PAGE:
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Former friends now seen as enemies in Svalbard

In Svalbard the mountains, the former friends and protectors of the community, have become the "enemy". Lisbeth Iversen (NERSC), representing the INTAROS project and students from Amalie Skram High School in Bergen, Norway, as part of the Regimes project, tell us about the first day of their field trip meeting community members in Svalbard.

Tuesday the 8th of August 2017 we visited the Longyerbyen school and had the opportunity to ask questions about everyday life at school  in Longyerbyen, about  challenges like heavy rainfall, avalanches, melting permafrost, ice-free fjords etc. We were told that Longyerbyen has changed a lot over the years, from a society based on mining and industry, lacking a local political management, to a society with a local council or board of politicians, established in 2007. Many people nowadays want to stay here also after they retire, and even some young people who spent their childhood here, are coming back to study or work. Longyerbyen is to a larger extent becoming a place where a more stable society is developing, even though a lot of people still only live here for shorter periods of time.

 

 

Lisbeth Iversen (back row  , 2nd from the left) with students from Skram High school, Bergen, partners in the Regimes project, visting the Governor in Longyearbyen (front row, 3rd from left)

 

Information and warnings are vital

Since just a relatively limited number of people have lived here for several years, the collective memory is lacking compared to other cities where people live their whole life, and pass on information about the possibilities and dangers of the place to the next generations and to newcomers. This means that it is very important to give a lot of information and warnings to people who come to spend some time here.

 

Research about local conditions is also very critical in order to try to predict what could be possible climate scenarios in the short and long term. Some people who have been living here for many years, are experiencing climate change in many ways. There is for instance no ice on the fjords in the winter anymore. This is creating challenges when it comes to transport to areas that earlier could easily be accessed by skiing or snowmobile.

 

 

Melting permafrost and avalanches endangering life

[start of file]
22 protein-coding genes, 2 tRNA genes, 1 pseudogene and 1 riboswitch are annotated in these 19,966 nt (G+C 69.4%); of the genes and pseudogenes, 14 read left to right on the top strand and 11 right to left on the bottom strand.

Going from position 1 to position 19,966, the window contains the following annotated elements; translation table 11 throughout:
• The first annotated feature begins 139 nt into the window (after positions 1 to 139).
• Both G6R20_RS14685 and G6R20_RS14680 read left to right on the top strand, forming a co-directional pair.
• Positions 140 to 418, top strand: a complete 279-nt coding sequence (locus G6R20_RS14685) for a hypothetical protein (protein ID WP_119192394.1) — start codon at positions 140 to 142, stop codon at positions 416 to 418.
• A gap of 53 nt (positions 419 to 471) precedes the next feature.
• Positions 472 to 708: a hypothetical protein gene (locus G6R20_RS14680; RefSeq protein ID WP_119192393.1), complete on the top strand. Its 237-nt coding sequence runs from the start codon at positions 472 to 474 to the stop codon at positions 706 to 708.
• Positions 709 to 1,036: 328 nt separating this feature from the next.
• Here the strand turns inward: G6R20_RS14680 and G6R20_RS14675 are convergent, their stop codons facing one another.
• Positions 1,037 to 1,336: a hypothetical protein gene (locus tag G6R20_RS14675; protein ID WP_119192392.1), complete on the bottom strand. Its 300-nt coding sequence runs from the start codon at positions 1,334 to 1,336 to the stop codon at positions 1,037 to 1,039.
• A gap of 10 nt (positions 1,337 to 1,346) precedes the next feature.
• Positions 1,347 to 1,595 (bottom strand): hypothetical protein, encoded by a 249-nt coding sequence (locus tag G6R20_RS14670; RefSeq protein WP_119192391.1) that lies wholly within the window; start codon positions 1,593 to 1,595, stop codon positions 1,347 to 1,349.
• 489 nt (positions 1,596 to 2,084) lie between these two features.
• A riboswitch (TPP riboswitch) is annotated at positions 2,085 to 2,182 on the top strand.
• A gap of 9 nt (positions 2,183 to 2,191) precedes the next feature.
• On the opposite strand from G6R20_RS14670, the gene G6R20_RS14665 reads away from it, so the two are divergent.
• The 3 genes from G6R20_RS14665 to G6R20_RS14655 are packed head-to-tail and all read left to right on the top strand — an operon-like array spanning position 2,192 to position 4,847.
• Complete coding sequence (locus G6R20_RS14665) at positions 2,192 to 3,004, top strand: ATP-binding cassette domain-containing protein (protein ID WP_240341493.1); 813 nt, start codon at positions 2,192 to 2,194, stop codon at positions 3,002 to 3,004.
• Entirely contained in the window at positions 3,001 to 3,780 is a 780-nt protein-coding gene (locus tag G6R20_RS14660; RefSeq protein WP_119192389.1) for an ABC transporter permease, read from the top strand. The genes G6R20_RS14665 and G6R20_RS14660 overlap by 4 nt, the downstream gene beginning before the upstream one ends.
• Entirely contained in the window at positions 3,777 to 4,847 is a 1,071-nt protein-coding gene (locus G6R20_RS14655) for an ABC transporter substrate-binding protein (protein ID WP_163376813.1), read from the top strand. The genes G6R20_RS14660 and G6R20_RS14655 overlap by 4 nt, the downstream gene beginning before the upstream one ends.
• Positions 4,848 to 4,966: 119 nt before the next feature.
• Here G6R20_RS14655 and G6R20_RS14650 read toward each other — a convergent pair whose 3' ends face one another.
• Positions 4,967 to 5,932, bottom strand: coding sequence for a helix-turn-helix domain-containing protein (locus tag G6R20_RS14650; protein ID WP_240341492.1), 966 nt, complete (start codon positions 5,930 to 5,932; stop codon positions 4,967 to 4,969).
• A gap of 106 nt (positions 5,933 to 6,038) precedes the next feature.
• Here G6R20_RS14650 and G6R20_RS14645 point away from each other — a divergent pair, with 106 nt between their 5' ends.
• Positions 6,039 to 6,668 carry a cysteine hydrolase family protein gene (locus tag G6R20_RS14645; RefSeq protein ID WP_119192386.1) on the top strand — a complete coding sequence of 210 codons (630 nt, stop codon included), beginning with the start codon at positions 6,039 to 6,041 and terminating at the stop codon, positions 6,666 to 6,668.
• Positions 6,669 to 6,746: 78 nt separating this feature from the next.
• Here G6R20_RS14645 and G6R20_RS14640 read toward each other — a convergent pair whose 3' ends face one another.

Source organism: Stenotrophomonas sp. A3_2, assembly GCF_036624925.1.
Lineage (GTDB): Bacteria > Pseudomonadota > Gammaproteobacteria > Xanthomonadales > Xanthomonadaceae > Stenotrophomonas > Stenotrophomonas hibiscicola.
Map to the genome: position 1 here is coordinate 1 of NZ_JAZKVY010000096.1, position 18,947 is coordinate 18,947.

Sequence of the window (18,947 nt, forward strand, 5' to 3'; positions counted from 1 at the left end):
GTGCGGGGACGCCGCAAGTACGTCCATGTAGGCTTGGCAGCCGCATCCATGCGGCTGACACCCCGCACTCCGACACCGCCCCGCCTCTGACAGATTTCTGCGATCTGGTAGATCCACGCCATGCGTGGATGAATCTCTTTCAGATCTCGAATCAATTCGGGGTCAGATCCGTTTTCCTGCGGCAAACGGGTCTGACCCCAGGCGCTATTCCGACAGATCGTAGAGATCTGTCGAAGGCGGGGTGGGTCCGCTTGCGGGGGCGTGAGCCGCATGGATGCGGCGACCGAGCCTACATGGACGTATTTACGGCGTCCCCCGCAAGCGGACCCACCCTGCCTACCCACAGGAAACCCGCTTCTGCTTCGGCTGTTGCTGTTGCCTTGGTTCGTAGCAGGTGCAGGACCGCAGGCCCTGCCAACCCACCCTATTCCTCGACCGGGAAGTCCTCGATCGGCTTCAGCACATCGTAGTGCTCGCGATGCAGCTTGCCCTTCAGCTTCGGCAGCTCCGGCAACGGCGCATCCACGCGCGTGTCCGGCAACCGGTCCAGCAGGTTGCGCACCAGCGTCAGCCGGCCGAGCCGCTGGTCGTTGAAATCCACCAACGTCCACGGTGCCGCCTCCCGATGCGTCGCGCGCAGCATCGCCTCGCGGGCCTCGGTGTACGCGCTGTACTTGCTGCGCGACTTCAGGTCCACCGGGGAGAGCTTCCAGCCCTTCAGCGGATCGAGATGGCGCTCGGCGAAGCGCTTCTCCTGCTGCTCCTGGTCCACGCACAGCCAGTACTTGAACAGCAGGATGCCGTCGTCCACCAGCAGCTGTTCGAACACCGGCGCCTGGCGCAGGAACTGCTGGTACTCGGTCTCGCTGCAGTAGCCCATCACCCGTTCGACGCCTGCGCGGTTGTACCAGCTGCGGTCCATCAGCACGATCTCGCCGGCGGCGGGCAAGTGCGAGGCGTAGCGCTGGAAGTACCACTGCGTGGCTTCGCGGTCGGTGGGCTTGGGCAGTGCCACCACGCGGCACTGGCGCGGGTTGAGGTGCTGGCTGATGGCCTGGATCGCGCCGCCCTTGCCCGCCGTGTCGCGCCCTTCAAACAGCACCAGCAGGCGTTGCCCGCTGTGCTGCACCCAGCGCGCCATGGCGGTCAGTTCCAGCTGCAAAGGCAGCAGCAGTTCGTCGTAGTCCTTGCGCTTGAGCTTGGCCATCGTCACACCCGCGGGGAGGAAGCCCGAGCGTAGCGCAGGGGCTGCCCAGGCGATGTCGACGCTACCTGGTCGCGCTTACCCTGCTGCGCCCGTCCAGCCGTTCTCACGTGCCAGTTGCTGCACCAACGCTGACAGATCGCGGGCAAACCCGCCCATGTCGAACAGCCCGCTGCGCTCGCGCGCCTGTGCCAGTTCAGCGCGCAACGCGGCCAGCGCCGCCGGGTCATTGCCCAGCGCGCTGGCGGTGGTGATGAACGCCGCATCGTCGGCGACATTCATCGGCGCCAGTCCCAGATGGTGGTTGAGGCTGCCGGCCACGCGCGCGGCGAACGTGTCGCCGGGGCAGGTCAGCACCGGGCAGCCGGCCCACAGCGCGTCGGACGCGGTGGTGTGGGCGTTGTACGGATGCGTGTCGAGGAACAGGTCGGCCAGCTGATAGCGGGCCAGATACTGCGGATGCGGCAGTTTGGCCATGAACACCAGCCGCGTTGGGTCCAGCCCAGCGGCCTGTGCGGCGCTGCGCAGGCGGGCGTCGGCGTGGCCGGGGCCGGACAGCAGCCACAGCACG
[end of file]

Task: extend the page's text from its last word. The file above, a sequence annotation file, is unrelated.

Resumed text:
The permafrost is melting, pushing up wooden foundations of houses and buildings and creating challenges for the infrastructure like pipelines and roads. This also causes problems at the local church yard. Students experience that the floor in their homes are uneven, and that doors in their houses need to be adjusted several times a year.

 

There has been an increasing number of earth slides and avalanches, damaging houses and causing deaths. Nevertheless, people often become attached to the place, and a local governance and political leadership is strengthening the possibility of a more stable and long term settlement. “People feel they have roots here, even though the permafrost is melting” one of the locals stated. 

Crosses at the local churchyard, close to an earth slide that took place this year   

 

Former friends perceived as enemies

The Governor of Svalbard who we also visited on Tuesday, told us that people used to look at the mountains around Svalbard as "protective friends" who safeguarded them from a harsh climate and strong winds. This is also expressed in the local song of the Island: the Svalbard- song. Nowadays, the inhabitants have to be careful walking in the hillsides and the mountains, sometimes they are not even allowed to go close to them for safety reasons. Some houses close to the mountains have been demolished due to damage in avalanches, and roads are closed from time to time." The mountains, the former friends and protectors, have become their "enemies" and people have mixed feelings about their mountains", the Governor stated.

Svalbard mountains plummet dramatically into the sea

 

It has been an eye opening day at Svalbard, and we have learned so much from the inhabitants we have talked to. Local knowledge and community based monitoring and observations is a key aspect of INTAROS and something we will continue to address over the lifetime of the project.

 

Follow Lisbeth´s blog and those of the students taking part in the Regimes project here  

 

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